To mark the challenges and achievements of the “Battle for Manila Bay” rehabilitation program, the Department of Environment and Natural Resources (DENR) has partnered with the Department of National Defense (DND) for the installation of a cannon replica along the Roxas Boulevard Baywalk in Manila.
Former Secretary Roy A. Cimatu said the DENR and DND will be constructing a replica of a Fort Drum Island cannon near Manila’s Remedios drainage outfall to “serve as a physical reminder of the DENR’s commitment and willpower in our battle to rehabilitate Manila Bay.”
Fort Drum Island, otherwise known as El Fraile Island, is one of the four islands located at the mouth of Manila Bay that serves as a formidable line of defense protecting the capital city of Manila from naval invasion from Spanish colonial rule until World War II.
“This landmark shall depict the three battles in Manila Bay—the Spanish-American War, Japanese-American War, and now, the modern Battle for Manila Bay,” said Cimatu, who recently resigned from his post as DENR Secretary due to health reasons.
The cannon replica will be 19.04 cubic meters, while the original barrel will be 37 feet and weighs 10 tons. This will be built on a 251.1-cubic meter concrete platform along the Remedios area.
The DENR and DND projected the completion and inauguration of the cannon replica on April 9, 2022 during the celebration of the Araw ng Kagitingan (Day of Valor).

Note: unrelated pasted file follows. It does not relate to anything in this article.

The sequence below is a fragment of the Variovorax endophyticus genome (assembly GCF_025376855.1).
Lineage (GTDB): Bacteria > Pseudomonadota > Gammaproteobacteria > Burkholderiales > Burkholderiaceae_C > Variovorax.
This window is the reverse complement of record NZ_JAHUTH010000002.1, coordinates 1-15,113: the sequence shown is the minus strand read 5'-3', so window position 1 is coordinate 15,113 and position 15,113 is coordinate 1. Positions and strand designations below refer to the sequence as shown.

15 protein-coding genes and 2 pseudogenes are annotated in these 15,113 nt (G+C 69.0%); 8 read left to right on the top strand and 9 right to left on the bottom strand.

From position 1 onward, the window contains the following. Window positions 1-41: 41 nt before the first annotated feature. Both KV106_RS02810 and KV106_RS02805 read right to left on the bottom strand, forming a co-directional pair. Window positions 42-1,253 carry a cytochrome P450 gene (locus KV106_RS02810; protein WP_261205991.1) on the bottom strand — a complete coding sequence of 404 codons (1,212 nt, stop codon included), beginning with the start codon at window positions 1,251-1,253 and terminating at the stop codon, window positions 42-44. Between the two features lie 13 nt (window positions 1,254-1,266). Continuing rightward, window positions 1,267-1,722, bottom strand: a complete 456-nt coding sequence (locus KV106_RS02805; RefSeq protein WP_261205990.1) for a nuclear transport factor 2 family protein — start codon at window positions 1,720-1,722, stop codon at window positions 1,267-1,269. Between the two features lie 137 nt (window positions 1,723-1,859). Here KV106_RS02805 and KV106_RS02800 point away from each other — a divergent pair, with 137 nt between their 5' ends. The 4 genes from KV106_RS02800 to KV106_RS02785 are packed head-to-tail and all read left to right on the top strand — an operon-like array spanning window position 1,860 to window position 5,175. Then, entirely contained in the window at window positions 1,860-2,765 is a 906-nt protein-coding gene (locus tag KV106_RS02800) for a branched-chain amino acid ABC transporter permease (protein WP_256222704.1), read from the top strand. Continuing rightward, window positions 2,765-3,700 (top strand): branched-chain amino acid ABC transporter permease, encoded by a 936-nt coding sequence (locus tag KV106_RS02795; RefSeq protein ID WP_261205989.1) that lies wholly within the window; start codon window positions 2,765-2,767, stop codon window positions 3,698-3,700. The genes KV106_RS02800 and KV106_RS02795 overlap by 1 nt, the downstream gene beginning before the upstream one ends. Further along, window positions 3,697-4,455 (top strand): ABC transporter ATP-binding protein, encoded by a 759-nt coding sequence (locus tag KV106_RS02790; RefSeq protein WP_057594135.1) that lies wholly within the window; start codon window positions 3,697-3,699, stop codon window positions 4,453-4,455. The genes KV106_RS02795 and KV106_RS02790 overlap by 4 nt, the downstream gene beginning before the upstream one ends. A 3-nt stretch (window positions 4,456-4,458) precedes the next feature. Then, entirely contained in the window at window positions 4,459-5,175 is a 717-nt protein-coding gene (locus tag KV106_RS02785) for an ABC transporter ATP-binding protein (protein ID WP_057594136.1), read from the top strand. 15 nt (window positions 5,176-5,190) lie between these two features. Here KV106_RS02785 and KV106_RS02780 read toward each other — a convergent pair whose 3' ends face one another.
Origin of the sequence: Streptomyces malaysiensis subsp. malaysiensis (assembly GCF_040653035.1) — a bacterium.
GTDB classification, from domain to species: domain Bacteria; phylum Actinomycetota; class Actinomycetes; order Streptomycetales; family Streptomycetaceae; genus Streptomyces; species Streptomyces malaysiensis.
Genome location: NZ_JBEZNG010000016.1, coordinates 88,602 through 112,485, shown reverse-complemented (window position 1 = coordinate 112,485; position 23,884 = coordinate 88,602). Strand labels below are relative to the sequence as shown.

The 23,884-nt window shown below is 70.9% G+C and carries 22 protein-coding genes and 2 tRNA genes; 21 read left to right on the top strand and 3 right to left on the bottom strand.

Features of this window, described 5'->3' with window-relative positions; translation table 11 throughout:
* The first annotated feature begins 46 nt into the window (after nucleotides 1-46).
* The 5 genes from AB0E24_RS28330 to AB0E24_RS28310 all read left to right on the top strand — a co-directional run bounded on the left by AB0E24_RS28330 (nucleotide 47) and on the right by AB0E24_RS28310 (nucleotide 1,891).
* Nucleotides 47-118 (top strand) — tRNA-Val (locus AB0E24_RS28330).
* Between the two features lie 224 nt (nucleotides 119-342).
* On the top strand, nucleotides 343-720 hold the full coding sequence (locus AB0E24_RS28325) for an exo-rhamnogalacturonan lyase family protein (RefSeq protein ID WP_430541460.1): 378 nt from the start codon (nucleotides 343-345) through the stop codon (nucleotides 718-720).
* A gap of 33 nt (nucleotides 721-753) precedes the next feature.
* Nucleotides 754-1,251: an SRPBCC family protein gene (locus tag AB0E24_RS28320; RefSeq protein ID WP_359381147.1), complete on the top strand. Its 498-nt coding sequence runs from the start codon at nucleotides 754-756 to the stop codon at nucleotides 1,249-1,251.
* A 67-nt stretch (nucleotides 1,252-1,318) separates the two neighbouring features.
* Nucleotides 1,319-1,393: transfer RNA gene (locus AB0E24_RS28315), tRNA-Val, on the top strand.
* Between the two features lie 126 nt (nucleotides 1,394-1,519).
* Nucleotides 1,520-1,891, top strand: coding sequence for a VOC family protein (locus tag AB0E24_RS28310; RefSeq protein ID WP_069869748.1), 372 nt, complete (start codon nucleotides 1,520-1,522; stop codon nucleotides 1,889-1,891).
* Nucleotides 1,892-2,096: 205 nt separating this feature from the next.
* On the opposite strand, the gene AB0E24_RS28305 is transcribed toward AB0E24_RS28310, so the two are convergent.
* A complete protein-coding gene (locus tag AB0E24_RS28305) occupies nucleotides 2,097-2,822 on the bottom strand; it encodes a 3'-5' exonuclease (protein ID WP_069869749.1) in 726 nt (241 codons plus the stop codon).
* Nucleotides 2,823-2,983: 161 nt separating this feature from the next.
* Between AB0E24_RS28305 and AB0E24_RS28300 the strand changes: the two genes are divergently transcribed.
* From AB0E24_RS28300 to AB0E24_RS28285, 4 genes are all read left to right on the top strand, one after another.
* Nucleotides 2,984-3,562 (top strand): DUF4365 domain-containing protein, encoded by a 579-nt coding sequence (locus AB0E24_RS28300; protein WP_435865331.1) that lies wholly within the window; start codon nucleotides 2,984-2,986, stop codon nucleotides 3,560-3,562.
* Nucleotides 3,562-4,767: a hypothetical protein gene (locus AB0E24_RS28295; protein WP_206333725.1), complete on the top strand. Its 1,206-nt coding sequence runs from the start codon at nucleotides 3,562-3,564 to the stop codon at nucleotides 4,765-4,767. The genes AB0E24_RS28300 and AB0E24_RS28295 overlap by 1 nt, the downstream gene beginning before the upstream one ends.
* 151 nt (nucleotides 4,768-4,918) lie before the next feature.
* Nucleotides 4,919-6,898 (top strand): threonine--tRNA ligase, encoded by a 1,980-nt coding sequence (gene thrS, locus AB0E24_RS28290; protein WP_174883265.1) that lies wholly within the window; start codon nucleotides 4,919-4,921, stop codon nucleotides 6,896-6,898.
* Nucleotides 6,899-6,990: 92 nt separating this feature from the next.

Cimatu noted that the “heavily fortified” Fort Drum cannon defended and protected the entrance of Manila Bay against invaders—“similar to the Battle for Manila Bay rehabilitation program as it protected the historical bay against pollution and degradation.”
Undersecretary Ernesto Carolina of the DND’s Philippine Veterans Affairs Office (PVAO) said that “visitors who will be strolling along the Manila Baywalk will be reminded of the historical battles and unnamed heroes who defended our country through the Fort Drum cannon.”
“Likewise, this project will bring an added perspective of what the Manila Baywalk and the Manila Bay Dolomite Beach is all about,” Carolina said.
He also expressed hope that the new landmark will “give balikbayans (returning Filipinos) and the youth a sense of nationalism and pride on their origins and the heroism from their ancestors.”
The Manila Bay Rehabilitation Program, dubbed as “Battle for Manila Bay,” started on January 27, 2019, and is in line with the Writ of Continuing Mandamus on Manila Bay issued by the Supreme Court in 2008.
It directs 13 government agencies to clean up, rehabilitate and preserve the historic bay and maintain its waters to Class SB level which means the bay will be “fit for swimming, skin-diving, and other forms of contact recreation.”